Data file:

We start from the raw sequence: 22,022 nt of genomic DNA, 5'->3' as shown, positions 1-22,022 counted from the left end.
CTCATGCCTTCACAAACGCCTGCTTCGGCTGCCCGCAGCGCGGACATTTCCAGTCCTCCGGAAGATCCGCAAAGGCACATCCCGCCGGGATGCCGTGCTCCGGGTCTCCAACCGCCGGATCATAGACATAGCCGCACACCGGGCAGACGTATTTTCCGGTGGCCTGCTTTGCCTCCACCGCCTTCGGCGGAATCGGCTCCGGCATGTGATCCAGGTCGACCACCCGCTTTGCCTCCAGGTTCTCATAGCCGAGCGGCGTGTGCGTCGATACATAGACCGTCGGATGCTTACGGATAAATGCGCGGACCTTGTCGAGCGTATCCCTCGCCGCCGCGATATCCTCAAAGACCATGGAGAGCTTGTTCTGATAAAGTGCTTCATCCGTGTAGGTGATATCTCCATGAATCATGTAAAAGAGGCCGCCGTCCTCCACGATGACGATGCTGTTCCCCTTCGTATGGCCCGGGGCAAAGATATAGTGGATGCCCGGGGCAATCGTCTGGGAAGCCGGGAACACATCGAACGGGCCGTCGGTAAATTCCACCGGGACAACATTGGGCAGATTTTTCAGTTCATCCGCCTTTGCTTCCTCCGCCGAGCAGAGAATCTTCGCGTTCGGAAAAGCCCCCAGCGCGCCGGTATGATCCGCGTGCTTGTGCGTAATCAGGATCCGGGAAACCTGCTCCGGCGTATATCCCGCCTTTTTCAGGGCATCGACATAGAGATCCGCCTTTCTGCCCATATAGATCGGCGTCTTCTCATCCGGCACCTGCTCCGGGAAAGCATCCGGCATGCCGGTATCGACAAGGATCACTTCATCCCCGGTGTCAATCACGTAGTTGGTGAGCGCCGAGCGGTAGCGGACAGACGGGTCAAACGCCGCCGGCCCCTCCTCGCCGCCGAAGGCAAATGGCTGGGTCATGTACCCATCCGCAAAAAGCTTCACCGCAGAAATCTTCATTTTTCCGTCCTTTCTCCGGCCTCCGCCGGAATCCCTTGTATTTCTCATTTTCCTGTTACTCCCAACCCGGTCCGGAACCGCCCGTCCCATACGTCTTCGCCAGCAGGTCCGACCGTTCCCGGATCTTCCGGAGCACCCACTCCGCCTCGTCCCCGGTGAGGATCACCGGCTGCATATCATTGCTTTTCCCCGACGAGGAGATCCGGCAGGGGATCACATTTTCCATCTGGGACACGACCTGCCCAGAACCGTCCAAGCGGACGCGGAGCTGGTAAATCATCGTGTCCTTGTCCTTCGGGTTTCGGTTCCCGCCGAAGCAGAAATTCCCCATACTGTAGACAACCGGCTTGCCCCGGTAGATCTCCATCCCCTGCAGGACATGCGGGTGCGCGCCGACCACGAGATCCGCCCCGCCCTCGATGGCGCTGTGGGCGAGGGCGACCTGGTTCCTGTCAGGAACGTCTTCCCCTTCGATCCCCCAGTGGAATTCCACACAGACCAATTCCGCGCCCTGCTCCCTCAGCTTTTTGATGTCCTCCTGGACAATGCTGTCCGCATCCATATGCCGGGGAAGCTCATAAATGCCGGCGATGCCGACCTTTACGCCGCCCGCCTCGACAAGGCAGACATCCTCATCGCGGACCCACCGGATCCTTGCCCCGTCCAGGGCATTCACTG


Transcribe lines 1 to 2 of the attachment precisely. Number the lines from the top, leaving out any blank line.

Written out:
We start from the raw sequence: 22,022 nt of genomic DNA, 5'->3' as shown, positions 1-22,022 counted from the left end.
CTCATGCCTTCACAAACGCCTGCTTCGGCTGCCCGCAGCGCGGACATTTCCAGTCCTCCGGAAGATCCGCAAAGGCACATCCCGCCGGGATGCCGTGCTCCGGGTCTCCAACCGCCGGATCATAGACATAGCCGCACACCGGGCAGACGTATTTTCCGGTGGCCTGCTTTGCCTCCACCGCCTTCGGCGGAATCGGCTCCGGCATGTGATCCAGGTCGACCACCCGCTTTGCCTCCAGGTTCTCATAGCCGAGCGGCGTGTGCGTCGATACATAGACCGTCGGATGCTTACGGATAAATGCGCGGACCTTGTCGAGCGTATCCCTCGCCGCCGCGATATCCTCAAAGACCATGGAGAGCTTGTTCTGATAAAGTGCTTCATCCGTGTAGGTGATATCTCCATGAATCATGTAAAAGAGGCCGCCGTCCTCCACGATGACGATGCTGTTCCCCTTCGTATGGCCCGGGGCAAAGATATAGTGGATGCCCGGGGCAATCGTCTGGGAAGCCGGGAACACATCGAACGGGCCGTCGGTAAATTCCACCGGGACAACATTGGGCAGATTTTTCAGTTCATCCGCCTTTGCTTCCTCCGCCGAGCAGAGAATCTTCGCGTTCGGAAAAGCCCCCAGCGCGCCGGTATGATCCGCGTGCTTGTGCGTAATCAGGATCCGGGAAACCTGCTCCGGCGTATATCCCGCCTTTTTCAGGGCATCGACATAGAGATCCGCCTTTCTGCCCATATAGATCGGCGTCTTCTCATCCGGCACCTGCTCCGGGAAAGCATCCGGCATGCCGGTATCGACAAGGATCACTTCATCCCCGGTGTCAATCACGTAGTTGGTGAGCGCCGAGCGGTAGCGGACAGACGGGTCAAACGCCGCCGGCCCCTCCTCGCCGCCGAAGGCAAATGGCTGGGTCATGTACCCATCCGCAAAAAGCTTCACCGCAGAAATCTTCATTTTTCCGTCCTTTCTCCGGCCTCCGCCGGAATCCCTTGTATTTCTCATTTTCCTGTTACTCCCAACCCGGTCCGGAACCGCCCGTCCCATACGTCTTCGCCAGCAGGTCCGACCGTTCCCGGATCTTCCGGAGCACCCACTCCGCCTCGTCCCCGGTGAGGATCACCGGCTGCATATCATTGCTTTTCCCCGACGAGGAGATCCGGCAGGGGATCACATTTTCCATCTGGGACACGACCTGCCCAGAACCGTCCAAGCGGACGCGGAGCTGGTAAATCATCGTGTCCTTGTCCTTCGGGTTTCGGTTCCCGCCGAAGCAGAAATTCCCCATACTGTAGACAACCGGCTTGCCCCGGTAGATCTCCATCCCCTGCAGGACATGCGGGTGCGCGCCGACCACGAGATCCGCCCCGCCCTCGATGGCGCTGTGGGCGAGGGCGACCTGGTTCCTGTCAGGAACGTCTTCCCCTTCGATCCCCCAGTGGAATTCCACACAGACCAATTCCGCGCCCTGCTCCCTCAGCTTTTTGATGTCCTCCTGGACAATGCTGTCCGCATCCATATGCCGGGGAAGCTCATAAATGCCGGCGATGCCGACCTTTACGCCGCCCGCCTCGACAAGGCAGACATCCTCATCGCGGACCCACCGGATCCTTGCCCCGTCCAGGGCATTCACTG